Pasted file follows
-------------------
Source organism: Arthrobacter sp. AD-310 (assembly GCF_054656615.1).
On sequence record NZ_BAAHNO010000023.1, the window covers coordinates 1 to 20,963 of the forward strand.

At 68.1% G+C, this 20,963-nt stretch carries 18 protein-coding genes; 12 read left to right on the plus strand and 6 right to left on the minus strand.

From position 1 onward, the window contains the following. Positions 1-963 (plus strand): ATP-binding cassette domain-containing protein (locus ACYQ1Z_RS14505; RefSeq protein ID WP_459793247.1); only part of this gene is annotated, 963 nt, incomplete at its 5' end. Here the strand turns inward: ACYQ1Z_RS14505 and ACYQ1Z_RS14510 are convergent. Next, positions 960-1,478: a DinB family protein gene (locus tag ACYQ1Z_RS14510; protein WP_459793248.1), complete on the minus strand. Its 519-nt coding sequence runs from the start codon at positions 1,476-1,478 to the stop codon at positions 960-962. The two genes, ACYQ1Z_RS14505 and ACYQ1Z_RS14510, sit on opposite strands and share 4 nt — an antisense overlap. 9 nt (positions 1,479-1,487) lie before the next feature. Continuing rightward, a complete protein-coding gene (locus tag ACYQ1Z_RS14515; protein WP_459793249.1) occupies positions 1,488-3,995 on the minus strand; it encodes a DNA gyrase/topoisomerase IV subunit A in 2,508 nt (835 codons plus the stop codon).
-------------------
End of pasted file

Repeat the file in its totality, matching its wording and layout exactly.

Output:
Source organism: Arthrobacter sp. AD-310 (assembly GCF_054656615.1).
On sequence record NZ_BAAHNO010000023.1, the window covers coordinates 1 to 20,963 of the forward strand.

At 68.1% G+C, this 20,963-nt stretch carries 18 protein-coding genes; 12 read left to right on the plus strand and 6 right to left on the minus strand.

From position 1 onward, the window contains the following. Positions 1-963 (plus strand): ATP-binding cassette domain-containing protein (locus ACYQ1Z_RS14505; RefSeq protein ID WP_459793247.1); only part of this gene is annotated, 963 nt, incomplete at its 5' end. Here the strand turns inward: ACYQ1Z_RS14505 and ACYQ1Z_RS14510 are convergent. Next, positions 960-1,478: a DinB family protein gene (locus tag ACYQ1Z_RS14510; protein WP_459793248.1), complete on the minus strand. Its 519-nt coding sequence runs from the start codon at positions 1,476-1,478 to the stop codon at positions 960-962. The two genes, ACYQ1Z_RS14505 and ACYQ1Z_RS14510, sit on opposite strands and share 4 nt — an antisense overlap. 9 nt (positions 1,479-1,487) lie before the next feature. Continuing rightward, a complete protein-coding gene (locus tag ACYQ1Z_RS14515; protein WP_459793249.1) occupies positions 1,488-3,995 on the minus strand; it encodes a DNA gyrase/topoisomerase IV subunit A in 2,508 nt (835 codons plus the stop codon).